Skip to comments.Woman engineer vows to change face of impoverished Baghdad township
Posted on 08/05/2003 4:57:54 PM PDT by cc2k
Baghdad, Iraq Press, August 4, 2003 After languishing in Saddam Hussein's jails for ten years, Fatima Hassan is determined to improve life for one of Iraq's poorest and most oppressed cities.
The former dictator's secret police snatched Hassan from her home in al-Sadr city, formerly al-Thawra, in the early 1980s and locked her in a cell where "I was tortured and mistreated in a barbaric way."
She recalls the minute details of her tragedy in the prison. She remembers the faces and names of her torturers and the implements of torture they used in their interrogations.
Today, she is a member of al-Sadr City Council and has vowed to dedicate her life to the low-income city with which she has been in love since childhood.
"My aim is to decrease the discrepancy between our city and other areas of Baghdad as a first step," she told Iraq Press in an interview.
Al-Sadr, home to 2.1 million, is Baghdad's poorest district. Its restive people rose sporadically against the tyrannical regime of Saddam Hussein.
"Our municipality suffers from all aspects characteristic of economic and social depression. There is a huge gap between our city and other areas of Baghdad," she said.
For example, she said, there are 3,000 computers in the al-Jamiaa (University) district in Baghdad where 150,000 people live.
"There less than 1,500 computers for the 2.1 million people in our city. That is less than one computer for each 1,000 people," she said.
Hassan said al-Sadr City is the world's most densely populated area. "An average of five people live in one room in our city while there is one room for one person in al-Mansour District," she said.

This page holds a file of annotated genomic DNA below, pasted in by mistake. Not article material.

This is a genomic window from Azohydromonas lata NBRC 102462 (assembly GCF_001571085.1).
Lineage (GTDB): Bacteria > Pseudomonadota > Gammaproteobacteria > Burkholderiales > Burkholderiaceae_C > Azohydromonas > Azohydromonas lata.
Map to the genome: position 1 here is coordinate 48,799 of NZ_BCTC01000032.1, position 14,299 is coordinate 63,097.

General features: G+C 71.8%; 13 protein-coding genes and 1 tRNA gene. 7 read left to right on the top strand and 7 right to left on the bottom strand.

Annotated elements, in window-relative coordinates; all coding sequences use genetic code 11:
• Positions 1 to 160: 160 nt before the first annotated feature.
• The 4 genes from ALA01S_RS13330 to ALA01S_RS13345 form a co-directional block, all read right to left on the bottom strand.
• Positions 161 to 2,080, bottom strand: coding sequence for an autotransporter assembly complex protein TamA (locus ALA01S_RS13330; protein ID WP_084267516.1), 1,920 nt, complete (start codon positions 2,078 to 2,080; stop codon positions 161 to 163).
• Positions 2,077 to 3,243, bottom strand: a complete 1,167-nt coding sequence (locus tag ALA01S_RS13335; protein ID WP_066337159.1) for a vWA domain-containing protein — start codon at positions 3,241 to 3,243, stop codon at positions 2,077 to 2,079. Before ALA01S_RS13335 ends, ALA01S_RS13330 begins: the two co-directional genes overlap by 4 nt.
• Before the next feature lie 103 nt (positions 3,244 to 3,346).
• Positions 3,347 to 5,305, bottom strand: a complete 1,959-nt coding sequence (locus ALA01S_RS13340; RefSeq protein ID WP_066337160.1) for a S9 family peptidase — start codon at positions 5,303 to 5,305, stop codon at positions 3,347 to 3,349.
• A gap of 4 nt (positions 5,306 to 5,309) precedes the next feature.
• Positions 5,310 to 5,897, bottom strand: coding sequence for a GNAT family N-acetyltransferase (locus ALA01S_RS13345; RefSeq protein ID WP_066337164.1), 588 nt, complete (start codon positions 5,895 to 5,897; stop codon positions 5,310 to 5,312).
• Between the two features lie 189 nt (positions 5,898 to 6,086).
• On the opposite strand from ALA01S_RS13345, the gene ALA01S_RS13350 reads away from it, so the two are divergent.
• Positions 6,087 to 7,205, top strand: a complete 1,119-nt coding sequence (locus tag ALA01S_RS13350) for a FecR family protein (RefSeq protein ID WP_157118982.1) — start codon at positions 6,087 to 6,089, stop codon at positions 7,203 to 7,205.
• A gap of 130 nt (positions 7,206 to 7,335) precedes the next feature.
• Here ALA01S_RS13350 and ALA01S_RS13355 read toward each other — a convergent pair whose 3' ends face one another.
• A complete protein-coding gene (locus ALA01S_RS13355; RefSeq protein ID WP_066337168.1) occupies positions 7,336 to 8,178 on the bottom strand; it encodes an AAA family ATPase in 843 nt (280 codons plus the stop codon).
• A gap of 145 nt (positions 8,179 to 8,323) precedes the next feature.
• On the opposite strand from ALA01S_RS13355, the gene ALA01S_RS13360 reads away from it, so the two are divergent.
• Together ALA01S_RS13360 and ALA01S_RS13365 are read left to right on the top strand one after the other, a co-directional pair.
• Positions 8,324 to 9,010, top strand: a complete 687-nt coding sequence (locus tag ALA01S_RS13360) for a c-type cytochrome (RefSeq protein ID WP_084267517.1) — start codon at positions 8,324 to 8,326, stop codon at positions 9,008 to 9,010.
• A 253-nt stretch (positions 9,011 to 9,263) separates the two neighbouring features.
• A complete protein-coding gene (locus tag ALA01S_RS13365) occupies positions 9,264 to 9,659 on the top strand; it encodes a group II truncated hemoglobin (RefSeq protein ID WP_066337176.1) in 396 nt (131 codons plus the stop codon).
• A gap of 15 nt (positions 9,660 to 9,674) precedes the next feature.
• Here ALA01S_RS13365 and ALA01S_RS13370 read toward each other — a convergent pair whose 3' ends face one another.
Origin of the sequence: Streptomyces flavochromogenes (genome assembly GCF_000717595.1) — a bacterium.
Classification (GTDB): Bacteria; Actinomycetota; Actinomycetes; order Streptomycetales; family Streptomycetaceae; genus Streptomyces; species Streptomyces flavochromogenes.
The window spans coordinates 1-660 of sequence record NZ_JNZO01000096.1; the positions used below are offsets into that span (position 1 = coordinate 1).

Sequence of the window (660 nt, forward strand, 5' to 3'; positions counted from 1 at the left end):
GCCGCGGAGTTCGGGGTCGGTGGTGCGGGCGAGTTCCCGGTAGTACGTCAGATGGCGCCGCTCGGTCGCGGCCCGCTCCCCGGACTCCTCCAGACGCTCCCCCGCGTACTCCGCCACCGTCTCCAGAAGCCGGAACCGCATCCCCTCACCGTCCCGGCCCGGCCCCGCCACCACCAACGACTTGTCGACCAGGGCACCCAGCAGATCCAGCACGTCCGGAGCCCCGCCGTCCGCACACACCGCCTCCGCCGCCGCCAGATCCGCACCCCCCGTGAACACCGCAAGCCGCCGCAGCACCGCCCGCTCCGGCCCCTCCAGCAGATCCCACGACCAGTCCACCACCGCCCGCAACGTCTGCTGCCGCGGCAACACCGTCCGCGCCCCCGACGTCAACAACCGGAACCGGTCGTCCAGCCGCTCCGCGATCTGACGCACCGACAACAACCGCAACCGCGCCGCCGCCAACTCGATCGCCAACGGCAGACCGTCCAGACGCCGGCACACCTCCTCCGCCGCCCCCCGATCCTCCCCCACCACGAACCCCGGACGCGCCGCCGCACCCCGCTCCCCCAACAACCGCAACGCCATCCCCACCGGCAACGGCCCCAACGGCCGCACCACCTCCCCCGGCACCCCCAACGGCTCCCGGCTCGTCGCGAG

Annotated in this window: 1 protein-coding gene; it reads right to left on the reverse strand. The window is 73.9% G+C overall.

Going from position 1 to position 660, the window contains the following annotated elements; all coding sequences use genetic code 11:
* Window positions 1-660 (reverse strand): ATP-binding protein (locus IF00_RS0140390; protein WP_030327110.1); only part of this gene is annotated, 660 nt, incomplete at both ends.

"The figures we have gathered about our city are among the worst in the world. Our situation is harder than the poor districts in poverty-stricken countries of South America," she said.
The city's 2.1 million people have no parks or open space. The maze of one-story houses are only separated by narrow lanes inundated with untreated water.
"A lot of injustice was done to our city when compared with other areas of Baghdad. Our aim is to redress the situation and provide decent living conditions for the people," she said.
Hassan is a new breed of Iraqi women determined to occupy their rightful place in the society in the wake of the collapse of the regime dictator Saddam Hussein.
It's good to see some women active in the town councils and the political scene in Iraq now. I doubt I'll agree with this woman's politics on every topic, but it's still good to see her getting involved. Hopefully there are more women like her getting involved in the political scene in liberated Iraq.
- Howard Dean
No, because the practice of medicine is inherently good, whereas the practice of war is inherently bad. His logic, not mine.
I've been trying to post as many stories as I can find from Iraqi and Arabic origin news sources. I think those sources are less clouded by a blind anti-Bush, anti-American hatred that seems to show in all the AP and Reuters (and other Western media) reports.
Click on the keyword "Iraq" and look for other posts from me if you want to see more.